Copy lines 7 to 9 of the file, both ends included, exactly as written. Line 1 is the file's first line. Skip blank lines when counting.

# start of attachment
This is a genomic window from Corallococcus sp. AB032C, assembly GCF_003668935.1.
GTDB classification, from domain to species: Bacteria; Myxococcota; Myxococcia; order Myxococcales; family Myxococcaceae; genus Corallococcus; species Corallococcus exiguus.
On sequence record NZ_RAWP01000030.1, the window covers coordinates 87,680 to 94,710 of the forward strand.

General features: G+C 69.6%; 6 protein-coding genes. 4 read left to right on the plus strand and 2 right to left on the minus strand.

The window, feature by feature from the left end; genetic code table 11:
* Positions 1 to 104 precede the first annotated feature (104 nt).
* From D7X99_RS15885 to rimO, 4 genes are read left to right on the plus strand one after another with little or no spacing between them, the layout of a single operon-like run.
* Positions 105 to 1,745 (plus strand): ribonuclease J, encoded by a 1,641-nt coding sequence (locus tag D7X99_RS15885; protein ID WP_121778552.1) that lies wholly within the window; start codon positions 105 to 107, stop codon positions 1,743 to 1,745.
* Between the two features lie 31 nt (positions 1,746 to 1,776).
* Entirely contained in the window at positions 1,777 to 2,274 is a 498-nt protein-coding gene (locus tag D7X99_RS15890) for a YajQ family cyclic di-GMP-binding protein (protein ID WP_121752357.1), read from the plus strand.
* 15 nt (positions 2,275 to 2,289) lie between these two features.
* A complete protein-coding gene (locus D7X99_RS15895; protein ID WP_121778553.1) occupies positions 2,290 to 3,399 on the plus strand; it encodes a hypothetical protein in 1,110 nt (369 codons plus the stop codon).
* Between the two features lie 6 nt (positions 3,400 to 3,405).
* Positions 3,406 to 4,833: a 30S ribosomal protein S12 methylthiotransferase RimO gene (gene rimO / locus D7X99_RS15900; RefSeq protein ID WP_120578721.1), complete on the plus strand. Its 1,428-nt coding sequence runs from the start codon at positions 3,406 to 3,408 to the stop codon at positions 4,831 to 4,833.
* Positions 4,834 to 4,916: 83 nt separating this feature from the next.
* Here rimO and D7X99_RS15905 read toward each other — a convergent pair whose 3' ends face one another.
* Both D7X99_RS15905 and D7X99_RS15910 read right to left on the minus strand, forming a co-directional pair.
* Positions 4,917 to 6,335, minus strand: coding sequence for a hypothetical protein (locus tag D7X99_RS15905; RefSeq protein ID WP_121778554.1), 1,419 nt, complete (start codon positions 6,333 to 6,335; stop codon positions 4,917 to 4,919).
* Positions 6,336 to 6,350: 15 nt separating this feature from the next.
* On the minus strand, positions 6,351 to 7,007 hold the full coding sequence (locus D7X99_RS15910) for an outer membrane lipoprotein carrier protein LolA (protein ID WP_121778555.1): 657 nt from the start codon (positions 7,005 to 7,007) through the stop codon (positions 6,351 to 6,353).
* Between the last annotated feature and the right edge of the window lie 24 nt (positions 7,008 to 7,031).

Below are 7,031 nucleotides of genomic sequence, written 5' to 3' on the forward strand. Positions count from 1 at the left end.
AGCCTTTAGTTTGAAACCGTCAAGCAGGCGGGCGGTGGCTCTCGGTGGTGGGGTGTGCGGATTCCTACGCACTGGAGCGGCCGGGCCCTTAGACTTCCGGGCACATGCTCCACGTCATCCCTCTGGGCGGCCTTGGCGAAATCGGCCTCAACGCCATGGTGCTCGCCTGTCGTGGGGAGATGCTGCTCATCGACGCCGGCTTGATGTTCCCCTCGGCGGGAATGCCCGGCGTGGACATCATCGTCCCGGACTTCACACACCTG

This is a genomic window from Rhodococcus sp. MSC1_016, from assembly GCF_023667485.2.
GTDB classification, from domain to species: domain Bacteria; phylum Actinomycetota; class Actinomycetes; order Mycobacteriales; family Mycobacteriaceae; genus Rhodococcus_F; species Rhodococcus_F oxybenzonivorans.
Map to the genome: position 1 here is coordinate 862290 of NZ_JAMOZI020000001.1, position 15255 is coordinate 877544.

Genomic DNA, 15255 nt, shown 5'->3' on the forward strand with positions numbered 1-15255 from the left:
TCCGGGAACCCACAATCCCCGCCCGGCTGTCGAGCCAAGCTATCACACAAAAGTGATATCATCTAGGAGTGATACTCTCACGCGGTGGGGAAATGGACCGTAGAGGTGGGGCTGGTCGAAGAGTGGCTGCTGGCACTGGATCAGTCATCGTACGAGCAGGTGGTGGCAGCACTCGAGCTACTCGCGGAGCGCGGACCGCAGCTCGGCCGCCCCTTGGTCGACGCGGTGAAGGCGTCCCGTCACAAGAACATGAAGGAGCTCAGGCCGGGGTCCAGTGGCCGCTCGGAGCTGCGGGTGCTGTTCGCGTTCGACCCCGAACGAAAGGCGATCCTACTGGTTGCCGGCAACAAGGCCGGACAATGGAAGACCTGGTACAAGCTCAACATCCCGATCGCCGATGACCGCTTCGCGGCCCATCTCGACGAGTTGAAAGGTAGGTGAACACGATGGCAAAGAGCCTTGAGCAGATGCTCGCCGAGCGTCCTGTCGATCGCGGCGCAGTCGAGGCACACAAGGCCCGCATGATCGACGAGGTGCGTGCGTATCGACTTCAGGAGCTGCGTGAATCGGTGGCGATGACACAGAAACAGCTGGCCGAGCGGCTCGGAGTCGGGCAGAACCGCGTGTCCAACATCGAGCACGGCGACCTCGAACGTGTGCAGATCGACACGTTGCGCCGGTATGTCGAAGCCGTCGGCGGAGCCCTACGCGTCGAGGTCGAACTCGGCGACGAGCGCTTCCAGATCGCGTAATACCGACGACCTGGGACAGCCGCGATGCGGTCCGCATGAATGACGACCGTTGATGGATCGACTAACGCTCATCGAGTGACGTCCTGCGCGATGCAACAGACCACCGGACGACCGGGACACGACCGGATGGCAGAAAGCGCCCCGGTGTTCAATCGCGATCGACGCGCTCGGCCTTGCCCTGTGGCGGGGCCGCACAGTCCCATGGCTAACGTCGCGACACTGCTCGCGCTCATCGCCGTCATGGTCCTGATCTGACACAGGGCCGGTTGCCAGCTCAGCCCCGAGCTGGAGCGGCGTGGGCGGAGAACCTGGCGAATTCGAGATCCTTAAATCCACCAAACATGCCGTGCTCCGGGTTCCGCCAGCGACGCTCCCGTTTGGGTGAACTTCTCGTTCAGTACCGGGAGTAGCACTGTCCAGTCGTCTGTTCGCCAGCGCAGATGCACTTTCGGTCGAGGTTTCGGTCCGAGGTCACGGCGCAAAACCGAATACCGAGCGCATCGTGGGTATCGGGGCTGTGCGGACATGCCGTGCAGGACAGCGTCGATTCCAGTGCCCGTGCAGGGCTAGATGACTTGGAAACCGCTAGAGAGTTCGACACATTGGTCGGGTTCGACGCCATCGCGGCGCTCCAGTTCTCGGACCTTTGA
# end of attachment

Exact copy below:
* From D7X99_RS15885 to rimO, 4 genes are read left to right on the plus strand one after another with little or no spacing between them, the layout of a single operon-like run.
* Positions 105 to 1,745 (plus strand): ribonuclease J, encoded by a 1,641-nt coding sequence (locus tag D7X99_RS15885; protein ID WP_121778552.1) that lies wholly within the window; start codon positions 105 to 107, stop codon positions 1,743 to 1,745.
* Between the two features lie 31 nt (positions 1,746 to 1,776).